Wanted: A new political left

After four years of uncomfortable Grand Coalition, Germany’s center-right party — or more exactly, Angela Merkel, the only really popular politician here — is finally getting to lead more or less the way it wants.

This has fairly widely been dubbed the most boring election in history. Which — aren’t we in the middle of the biggest recession since the Great Depression? Wasn’t there a gigantic financial crises this time last year, technically on Merkel’s watch? Shouldn’t there be a revolution or something (and come on, 12 percent for the Linke, the former East German state party, now a left opposition, doesn’t count)?

It’s astonishing how badly the left has come out of this crisis. It’s not that the right has fantastic ideas; certainly not in the States, where they’ve collapsed into sputtering brain-fevered monosyllables. But there is no coherent alternative to centrism today. Everyone is spending like mad, in a Keynesian approach to the post-Friedman global economy. Angie’s social market economy is not radically different from what Obama wants to do the States; and here, because she’s staked out that centrist ground, she wins.

Her new partners, the liberals, want tax cuts. Maybe they’ll get some, but Germany is awash in debt, at least by its standards, and if George W. Bush has shown anything, it is that shotgun-targeted tax cuts don’t produce anything but pain and messes that have to be cleaned up later. Not much room to maneuver in that respect.

So where is the coherent left? Certainly not in Germany. Or in France. Even socialist Sweden has a center-right government. There are good ideas coming from the left, like New Deal-type spending on green technology; but this can be adopted just as well by the center-right, and will, by Merkel.

We need a new labor movement; something that reflects the realities of today’s economy. Something that represents, or is grounded in, the interests of deliberately mobile, flexible workers. Freelancers and contractors, programmers and writers and service types. Based on an economics that understands that people aren’t rational, that the free market fails miserably in many areas (but actually does work pretty well in others), and doesn’t let finance types assure the world that they’re getting hugely rich because what they’re doing is really, really good for everybody.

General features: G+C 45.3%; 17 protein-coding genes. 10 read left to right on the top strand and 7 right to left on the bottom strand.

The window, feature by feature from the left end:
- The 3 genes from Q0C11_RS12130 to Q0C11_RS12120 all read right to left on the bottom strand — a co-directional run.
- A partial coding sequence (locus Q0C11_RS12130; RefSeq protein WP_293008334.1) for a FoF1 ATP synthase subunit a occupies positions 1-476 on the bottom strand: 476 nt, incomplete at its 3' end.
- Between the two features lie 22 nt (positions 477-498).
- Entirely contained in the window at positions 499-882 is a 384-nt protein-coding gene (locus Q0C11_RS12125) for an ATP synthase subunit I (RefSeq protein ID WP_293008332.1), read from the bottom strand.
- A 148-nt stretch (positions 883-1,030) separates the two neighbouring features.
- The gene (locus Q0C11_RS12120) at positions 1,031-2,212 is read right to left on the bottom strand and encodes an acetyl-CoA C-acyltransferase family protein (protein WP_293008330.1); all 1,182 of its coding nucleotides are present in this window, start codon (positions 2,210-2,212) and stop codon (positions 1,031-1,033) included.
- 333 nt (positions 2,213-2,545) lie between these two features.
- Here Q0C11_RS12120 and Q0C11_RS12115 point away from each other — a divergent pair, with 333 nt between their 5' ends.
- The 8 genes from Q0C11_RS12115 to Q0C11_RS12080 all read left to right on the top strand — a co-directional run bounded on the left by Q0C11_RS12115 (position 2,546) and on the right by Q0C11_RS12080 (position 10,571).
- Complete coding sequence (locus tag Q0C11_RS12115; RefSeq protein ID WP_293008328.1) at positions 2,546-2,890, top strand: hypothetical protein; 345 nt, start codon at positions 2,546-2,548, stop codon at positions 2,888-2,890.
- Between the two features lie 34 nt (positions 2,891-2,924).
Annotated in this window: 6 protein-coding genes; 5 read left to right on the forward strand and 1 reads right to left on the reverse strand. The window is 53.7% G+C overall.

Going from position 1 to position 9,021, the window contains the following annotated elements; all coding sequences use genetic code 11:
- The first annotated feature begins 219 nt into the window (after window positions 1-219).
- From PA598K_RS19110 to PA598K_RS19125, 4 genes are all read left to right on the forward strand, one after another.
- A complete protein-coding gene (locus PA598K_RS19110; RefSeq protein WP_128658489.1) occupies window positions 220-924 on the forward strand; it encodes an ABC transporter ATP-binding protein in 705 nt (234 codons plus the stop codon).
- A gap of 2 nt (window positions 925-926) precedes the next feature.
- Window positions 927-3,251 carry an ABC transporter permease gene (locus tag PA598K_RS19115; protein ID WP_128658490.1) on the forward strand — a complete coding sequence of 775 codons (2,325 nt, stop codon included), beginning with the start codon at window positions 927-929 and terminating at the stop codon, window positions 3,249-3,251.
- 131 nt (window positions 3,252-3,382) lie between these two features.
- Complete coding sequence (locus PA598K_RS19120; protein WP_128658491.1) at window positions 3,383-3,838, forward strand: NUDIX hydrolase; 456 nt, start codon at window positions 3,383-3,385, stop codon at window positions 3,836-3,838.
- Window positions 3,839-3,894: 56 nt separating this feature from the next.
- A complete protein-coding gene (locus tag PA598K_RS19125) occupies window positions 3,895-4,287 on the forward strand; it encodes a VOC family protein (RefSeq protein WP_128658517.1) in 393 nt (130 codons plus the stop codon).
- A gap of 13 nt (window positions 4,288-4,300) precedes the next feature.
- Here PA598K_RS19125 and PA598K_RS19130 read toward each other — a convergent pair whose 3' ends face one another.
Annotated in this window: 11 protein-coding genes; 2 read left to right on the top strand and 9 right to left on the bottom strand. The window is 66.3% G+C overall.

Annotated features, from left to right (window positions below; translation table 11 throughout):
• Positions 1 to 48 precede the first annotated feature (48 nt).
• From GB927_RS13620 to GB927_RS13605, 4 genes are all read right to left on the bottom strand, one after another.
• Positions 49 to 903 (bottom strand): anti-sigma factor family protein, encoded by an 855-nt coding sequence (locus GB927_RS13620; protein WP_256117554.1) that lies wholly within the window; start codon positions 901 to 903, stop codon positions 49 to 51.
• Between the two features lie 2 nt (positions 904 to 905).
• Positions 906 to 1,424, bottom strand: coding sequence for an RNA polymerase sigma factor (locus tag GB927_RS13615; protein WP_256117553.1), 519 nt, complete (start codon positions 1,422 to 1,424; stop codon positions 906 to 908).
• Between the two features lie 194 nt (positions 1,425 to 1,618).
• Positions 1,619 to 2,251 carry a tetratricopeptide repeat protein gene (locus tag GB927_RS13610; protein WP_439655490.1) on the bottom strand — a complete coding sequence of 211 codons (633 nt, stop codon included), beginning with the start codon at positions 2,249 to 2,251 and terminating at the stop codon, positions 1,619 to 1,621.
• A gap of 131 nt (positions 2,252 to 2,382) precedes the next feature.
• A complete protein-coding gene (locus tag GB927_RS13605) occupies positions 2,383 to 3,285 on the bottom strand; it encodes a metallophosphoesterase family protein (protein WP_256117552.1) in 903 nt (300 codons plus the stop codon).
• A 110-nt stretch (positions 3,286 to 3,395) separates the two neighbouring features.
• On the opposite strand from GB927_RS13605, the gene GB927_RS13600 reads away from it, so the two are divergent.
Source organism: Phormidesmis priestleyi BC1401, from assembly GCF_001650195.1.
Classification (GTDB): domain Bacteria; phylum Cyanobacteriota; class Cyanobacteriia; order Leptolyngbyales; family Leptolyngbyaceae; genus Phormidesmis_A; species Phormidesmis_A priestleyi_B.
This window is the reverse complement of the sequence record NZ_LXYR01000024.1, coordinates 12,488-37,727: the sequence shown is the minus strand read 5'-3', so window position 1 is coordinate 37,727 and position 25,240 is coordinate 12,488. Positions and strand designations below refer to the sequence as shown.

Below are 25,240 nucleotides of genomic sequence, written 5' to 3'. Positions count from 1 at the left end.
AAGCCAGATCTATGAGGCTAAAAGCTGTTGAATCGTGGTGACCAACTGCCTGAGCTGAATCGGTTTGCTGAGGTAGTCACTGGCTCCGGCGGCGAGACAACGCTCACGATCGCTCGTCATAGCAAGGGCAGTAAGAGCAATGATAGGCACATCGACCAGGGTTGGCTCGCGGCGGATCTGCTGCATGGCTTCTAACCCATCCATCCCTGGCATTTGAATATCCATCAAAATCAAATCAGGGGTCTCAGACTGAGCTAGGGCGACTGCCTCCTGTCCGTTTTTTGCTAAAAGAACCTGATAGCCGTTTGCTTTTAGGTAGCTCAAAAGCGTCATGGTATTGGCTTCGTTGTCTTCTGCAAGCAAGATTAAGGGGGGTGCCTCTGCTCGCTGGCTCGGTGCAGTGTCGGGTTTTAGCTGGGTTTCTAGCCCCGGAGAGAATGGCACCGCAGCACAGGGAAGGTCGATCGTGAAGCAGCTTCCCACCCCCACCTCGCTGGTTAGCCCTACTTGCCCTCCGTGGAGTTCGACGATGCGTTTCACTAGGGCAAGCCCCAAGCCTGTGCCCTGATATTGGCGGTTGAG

Wasn’t supposed to happen

From an anonymous student, in the NYT:

It wasn’t supposed to happen this way. Until last week, Mr. Moussavi was a nondescript, if competent, politician — as one of his campaign advisers put it to me, he was meant only to be an instrument for making Iran a tiny bit better, nothing more. Iranians knew that’s what they were getting when they cast their votes for him. Now, like us, Mr. Mousavi finds himself caught up in events that were unimaginable, each day’s march and protest more unthinkable than the one that came before.

Is this the hallmark of a revolution? That events sweep away intentions, that actions inspired by old models have unexpected consequences (and become new models themselves), that the people involved are thrust into roles that seem only afterward to have been cut for them like gloves? Continue reading →